No-Go is his fourth album since his return in 2014 following a lengthy time out. Pitched as a step further into an electronic dance direction, and inviting comparisons to Wrangler and Kraftwerk, No-Go is brimming with 80s stylisations, and all the 808 and Akai snare cracks and robotix vocals you could imagine are crammed into these eleven tracks.

A jittery stammer runs through the entirety of the opener, ‘Synergy’, while all over, multiple other synth sounds swipe and bleep over the ultra-retro groove, and all over, Random recaptures not just the sound of the late 70s and early 80s scene in which he was so deeply immersed in, but also the feel of the period. It’s easy to forget just how vibrant the energised spirit of newness was around that time, with the rapidly evolving – and ever-cheaper – technology opening new doors to seemingly infinite possibilities. This was music that sounded like the future in every sense, and while a lot of it may sound dated now, the fact there appears to have been some kind of revival or renaissance under way for the best part of the last 30 years speaks volumes. Of course, where Random differs from the oceans of retro revivalists is that he’s not attempting to reconstruct a fantasy version of a bygone era: he was there, at the cutting edge, doing precisely this.

‘Compulsion’ is a bleak wheezy cut with tinny marching drums and vocal that are oddly reminiscent of early New Order in their flat, distanced delivery. It’d Depeche Mode that spring to mind in the opening bars of the buoyant yet bleak ‘Is the Sun Up’, but then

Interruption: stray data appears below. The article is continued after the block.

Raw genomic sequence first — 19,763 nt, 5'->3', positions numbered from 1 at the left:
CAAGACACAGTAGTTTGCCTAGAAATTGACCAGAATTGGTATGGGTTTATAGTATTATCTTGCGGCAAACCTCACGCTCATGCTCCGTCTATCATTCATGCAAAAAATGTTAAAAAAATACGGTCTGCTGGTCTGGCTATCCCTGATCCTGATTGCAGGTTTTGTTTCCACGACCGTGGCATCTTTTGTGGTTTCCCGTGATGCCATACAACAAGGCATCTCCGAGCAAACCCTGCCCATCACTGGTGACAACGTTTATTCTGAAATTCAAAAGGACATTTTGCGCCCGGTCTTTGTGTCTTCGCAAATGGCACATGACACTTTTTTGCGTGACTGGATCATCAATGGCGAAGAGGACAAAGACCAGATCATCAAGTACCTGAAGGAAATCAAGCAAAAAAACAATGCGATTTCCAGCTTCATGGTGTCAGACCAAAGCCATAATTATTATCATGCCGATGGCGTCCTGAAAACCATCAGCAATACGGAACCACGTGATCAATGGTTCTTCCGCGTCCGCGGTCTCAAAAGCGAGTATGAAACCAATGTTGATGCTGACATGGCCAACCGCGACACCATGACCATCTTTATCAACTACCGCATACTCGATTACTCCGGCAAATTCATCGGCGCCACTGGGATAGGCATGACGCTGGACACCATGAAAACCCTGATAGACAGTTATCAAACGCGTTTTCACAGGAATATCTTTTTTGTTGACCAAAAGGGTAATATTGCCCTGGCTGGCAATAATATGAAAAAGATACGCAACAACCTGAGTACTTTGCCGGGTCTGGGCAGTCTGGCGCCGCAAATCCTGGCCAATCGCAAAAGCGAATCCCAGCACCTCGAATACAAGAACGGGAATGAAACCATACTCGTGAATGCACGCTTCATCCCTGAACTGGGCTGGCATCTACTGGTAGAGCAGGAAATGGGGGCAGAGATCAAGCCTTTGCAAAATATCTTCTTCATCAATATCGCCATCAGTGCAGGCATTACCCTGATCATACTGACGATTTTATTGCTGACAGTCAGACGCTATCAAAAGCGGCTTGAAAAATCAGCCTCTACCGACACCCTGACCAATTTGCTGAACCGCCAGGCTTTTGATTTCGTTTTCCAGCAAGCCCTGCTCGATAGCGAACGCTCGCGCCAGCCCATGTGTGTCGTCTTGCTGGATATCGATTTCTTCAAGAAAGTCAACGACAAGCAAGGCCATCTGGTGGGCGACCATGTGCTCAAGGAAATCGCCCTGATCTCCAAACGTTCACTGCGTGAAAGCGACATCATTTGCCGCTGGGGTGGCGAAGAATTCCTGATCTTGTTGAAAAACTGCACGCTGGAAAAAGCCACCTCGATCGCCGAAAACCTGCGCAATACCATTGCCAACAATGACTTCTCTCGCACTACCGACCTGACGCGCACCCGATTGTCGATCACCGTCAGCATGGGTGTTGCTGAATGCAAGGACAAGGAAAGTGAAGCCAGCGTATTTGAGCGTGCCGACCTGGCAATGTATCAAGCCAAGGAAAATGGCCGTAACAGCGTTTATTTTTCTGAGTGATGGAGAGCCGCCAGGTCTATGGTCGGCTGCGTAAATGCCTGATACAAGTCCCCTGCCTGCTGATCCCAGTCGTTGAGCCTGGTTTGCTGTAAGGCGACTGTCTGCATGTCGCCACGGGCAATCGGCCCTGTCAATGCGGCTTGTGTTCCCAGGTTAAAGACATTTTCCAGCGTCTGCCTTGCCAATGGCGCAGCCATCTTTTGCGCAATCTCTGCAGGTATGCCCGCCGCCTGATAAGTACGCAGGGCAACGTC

‘Sinuous Seduction’ leaps out on account of the sample of William S. Burroughs narrating a segment of Naked Lunch, and while one of the numerous passages about giant black centipedes may not be revelatory or even particularly inventive, it does serve as a reminder of Burroughs’ vast influence on music, in particular acts like Throbbing Gristle and Cabaret Voltaire, who swiftly recognised the analogy between the cut-up and the sample, something Burroughs himself had initiated with the experiments he conducted with tape in the late 1950s and early 1960s with Ian Sommerville. But then, equally, there’s just something about Burroughs’ creaking, dry-as-sticks monotone that is just unbelievably cool, and also sends a unique shover down the spine, distinctive to the point of being immediately recognisable, and also really not of this world, that detached, flat intonation about stuff that’s plain weird is perfectly suited to the music of the early years of the electronic age. The track itself is sparse, monotonous, robotic, and while it’s as much an example of doomy Eurodisco in the vein of The Sisterhood’s Gift, it’s not a million miles away from The Pet Shop Boys circa Disco – and that’s by no means a criticism.